With Viet Nam likely join the World Trade Organization in November, several academics and business people got together recently to discuss what the country should do to survive global competition. Here’s what they said.
Dr. Vu Thanh Tu Anh, lecturer of Fulbright Economics Teaching Program:
|The garment industry will face many difficulties when Viet Nam joins the WTO. (Photo: SGGP)|
Viet Nam’s export revenue grew little in the 1997-2002 period because of the heavy reliance on crude oil and farm produce at the time. Now a different strategy is needed as Vietnamese enterprises have to face global competition.
The first thing Viet Nam must do after becoming a WTO member is to prove to the world that it is a logical place to outsource manufacturing to.
Dr. Le Dang Doanh, economist:
Viet Nam has to confront global competition but let’s not forget that WTO membership will bring many opportunities. After the Coca Cola Company entered Viet Nam, many Vietnamese soft drink makers including Tribeco had a hard time at first. Eventually, though, Tribeco came back with vigor by bringing out non-carbonated beverages like soya bean milk, carrot juice and orange juice, and they went down well with the public. Vinamilk has done something similar, especially with fruit juices.
Those who spot a niche in the market can survive stiff global competition.
Dr. Tran Dinh Thien, deputy head of the Central Economics Institute:
Viet Nam has a shorter period to carry out its commitments than the countries that joined the WTO earlier. Therefore, Viet Nam needs to make great efforts.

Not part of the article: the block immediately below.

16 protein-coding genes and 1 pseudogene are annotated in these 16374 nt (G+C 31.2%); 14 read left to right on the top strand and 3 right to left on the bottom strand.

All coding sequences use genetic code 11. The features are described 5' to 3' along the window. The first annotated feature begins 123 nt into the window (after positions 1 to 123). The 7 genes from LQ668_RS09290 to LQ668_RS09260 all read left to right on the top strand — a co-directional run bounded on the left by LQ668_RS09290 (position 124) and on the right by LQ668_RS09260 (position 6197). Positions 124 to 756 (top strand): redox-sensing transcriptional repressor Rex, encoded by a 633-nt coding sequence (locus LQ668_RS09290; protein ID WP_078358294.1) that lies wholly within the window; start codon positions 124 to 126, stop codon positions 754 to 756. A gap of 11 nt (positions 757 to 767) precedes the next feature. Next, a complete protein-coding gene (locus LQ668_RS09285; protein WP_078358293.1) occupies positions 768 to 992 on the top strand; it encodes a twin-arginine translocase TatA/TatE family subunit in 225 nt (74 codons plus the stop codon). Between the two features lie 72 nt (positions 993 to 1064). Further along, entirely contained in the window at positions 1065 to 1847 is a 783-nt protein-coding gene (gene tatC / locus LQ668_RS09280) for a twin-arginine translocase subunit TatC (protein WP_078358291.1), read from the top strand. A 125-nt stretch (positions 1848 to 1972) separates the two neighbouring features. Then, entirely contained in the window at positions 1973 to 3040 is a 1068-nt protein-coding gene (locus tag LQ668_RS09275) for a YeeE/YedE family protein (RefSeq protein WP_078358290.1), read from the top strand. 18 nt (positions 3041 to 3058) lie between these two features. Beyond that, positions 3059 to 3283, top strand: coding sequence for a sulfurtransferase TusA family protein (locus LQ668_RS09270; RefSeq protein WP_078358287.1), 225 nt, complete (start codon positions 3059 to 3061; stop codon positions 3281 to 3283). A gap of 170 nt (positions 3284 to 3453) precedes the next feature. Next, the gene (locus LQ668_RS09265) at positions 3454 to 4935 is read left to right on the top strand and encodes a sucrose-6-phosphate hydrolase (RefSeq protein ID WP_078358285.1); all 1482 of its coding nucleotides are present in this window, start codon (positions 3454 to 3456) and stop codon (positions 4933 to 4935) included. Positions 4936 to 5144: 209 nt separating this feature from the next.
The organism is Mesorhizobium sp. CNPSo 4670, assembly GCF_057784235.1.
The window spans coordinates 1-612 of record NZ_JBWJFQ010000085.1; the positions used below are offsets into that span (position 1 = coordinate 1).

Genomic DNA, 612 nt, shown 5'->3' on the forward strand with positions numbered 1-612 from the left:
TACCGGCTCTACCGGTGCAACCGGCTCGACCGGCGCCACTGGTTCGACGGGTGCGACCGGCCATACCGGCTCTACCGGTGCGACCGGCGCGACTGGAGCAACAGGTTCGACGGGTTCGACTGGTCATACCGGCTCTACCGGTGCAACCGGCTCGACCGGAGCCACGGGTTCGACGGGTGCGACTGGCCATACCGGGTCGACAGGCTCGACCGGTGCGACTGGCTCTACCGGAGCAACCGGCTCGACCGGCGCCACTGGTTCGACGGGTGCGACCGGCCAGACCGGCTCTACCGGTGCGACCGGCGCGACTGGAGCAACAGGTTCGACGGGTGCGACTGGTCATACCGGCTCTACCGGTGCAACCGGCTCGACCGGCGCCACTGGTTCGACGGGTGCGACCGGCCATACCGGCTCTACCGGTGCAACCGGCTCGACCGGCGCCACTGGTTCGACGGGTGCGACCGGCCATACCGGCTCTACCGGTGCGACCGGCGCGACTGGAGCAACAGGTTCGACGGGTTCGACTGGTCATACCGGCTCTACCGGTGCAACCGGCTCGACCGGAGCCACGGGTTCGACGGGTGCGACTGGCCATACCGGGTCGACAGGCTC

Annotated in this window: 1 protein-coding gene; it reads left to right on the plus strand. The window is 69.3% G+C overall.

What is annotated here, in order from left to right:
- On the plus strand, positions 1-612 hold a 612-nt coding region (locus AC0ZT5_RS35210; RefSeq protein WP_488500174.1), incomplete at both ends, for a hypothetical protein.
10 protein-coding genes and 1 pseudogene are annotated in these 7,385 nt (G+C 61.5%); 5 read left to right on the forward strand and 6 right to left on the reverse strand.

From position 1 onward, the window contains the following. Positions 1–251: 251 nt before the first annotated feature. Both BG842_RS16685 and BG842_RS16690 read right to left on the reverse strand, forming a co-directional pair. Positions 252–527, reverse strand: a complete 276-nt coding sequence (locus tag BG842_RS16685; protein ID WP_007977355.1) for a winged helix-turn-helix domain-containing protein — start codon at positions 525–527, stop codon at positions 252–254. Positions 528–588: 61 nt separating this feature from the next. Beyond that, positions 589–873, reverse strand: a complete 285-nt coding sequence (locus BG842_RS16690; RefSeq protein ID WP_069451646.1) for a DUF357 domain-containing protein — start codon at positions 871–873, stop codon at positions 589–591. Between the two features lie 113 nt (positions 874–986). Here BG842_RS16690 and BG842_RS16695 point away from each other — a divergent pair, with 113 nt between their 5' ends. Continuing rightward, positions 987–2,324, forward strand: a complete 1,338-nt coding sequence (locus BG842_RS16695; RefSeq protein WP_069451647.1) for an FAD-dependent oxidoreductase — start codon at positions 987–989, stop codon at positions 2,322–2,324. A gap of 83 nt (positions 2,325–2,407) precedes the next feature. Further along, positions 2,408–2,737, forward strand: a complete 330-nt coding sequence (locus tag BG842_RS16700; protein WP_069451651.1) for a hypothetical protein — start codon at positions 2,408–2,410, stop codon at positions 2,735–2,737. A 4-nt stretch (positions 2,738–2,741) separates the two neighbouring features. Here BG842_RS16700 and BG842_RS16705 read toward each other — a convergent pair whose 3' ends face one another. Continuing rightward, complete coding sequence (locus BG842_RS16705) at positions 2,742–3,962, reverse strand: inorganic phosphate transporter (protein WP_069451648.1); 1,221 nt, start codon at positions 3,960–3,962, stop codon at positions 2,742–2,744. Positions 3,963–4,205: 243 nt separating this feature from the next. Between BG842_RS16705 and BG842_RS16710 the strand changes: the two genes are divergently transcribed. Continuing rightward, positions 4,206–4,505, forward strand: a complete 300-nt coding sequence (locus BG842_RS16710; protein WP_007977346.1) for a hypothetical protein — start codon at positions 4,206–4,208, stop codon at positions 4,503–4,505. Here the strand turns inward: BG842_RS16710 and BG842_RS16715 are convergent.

It has to adjust its growth patterns, shift from relying on natural resources, boost science and technology. Other changes should be export-oriented growth and promoting the non-State sector, where foreign-invested enterprises are the leaders in terms of technology and finance.
Viet Nam must adjust its laws and regulations to suit WTO rules, and continue introducing reforms for a market economy.
The country also needs to keep reforming the State economic sector using market solutions, say by reducing State investment for one.
Dr. Tran Huu Chinh, general director of Fideco:
The government needs to reform the macroeconomic system. It is necessary to create a level playing field for all economic sectors, embrace free trade and develop the private sector.
Companies need to promptly meet consumers’ new requirements, to rapidly train staff in foreign languages, computer science, business administration and other skills.
There’s a proverb from Africa about antelopes having to be faster than the hungry tiger if they want to survive, whereas all the tiger need do is outrun the slowest antelope. It is not necessary to compare Viet Nam with the antelopes or the tiger, but it must run fast in the right direction when the sun rises.
Mr. Gian Tu Trung, chairman of the Pace Company:
A big question is what Viet Nam can sell to the world. The question is for the entire country and each enterprise, each businessman. Therefore, the point of view needs to change.
An established point of view from Viet Nam is that the Vietnamese people consider themselves inferior to others. Why don’t we ask whether they have disadvantages, or something that Viet Nam can make better than others? The key to success could be to capitalize on Viet Nam’s strong points and other peoples’ weaknesses.